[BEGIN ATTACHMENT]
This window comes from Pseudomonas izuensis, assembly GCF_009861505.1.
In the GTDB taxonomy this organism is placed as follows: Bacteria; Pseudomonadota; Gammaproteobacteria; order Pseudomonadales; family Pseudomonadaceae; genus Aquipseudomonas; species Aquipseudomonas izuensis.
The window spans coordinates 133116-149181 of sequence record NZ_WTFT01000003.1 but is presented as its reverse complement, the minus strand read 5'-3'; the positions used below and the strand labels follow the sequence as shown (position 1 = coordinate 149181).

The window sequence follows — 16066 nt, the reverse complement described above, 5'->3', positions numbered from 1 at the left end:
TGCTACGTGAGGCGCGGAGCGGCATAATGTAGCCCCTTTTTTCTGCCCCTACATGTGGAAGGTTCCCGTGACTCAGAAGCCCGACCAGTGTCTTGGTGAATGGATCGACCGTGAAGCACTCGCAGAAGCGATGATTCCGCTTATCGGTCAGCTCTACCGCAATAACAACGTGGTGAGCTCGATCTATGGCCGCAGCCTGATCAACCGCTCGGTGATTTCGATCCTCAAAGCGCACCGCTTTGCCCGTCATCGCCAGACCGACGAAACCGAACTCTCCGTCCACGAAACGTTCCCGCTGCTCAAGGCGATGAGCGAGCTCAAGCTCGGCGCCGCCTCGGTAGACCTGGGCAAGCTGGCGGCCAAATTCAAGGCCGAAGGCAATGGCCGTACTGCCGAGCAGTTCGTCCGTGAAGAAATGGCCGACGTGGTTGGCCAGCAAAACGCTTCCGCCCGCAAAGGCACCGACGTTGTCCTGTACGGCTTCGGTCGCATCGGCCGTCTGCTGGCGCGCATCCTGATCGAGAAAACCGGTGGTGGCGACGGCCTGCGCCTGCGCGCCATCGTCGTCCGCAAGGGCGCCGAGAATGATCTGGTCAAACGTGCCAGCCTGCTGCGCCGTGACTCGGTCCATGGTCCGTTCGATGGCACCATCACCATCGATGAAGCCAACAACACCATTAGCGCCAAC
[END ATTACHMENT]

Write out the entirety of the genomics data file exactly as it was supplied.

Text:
This window comes from Pseudomonas izuensis, assembly GCF_009861505.1.
In the GTDB taxonomy this organism is placed as follows: Bacteria; Pseudomonadota; Gammaproteobacteria; order Pseudomonadales; family Pseudomonadaceae; genus Aquipseudomonas; species Aquipseudomonas izuensis.
The window spans coordinates 133116-149181 of sequence record NZ_WTFT01000003.1 but is presented as its reverse complement, the minus strand read 5'-3'; the positions used below and the strand labels follow the sequence as shown (position 1 = coordinate 149181).

The window sequence follows — 16066 nt, the reverse complement described above, 5'->3', positions numbered from 1 at the left end:
TGCTACGTGAGGCGCGGAGCGGCATAATGTAGCCCCTTTTTTCTGCCCCTACATGTGGAAGGTTCCCGTGACTCAGAAGCCCGACCAGTGTCTTGGTGAATGGATCGACCGTGAAGCACTCGCAGAAGCGATGATTCCGCTTATCGGTCAGCTCTACCGCAATAACAACGTGGTGAGCTCGATCTATGGCCGCAGCCTGATCAACCGCTCGGTGATTTCGATCCTCAAAGCGCACCGCTTTGCCCGTCATCGCCAGACCGACGAAACCGAACTCTCCGTCCACGAAACGTTCCCGCTGCTCAAGGCGATGAGCGAGCTCAAGCTCGGCGCCGCCTCGGTAGACCTGGGCAAGCTGGCGGCCAAATTCAAGGCCGAAGGCAATGGCCGTACTGCCGAGCAGTTCGTCCGTGAAGAAATGGCCGACGTGGTTGGCCAGCAAAACGCTTCCGCCCGCAAAGGCACCGACGTTGTCCTGTACGGCTTCGGTCGCATCGGCCGTCTGCTGGCGCGCATCCTGATCGAGAAAACCGGTGGTGGCGACGGCCTGCGCCTGCGCGCCATCGTCGTCCGCAAGGGCGCCGAGAATGATCTGGTCAAACGTGCCAGCCTGCTGCGCCGTGACTCGGTCCATGGTCCGTTCGATGGCACCATCACCATCGATGAAGCCAACAACACCATTAGCGCCAAC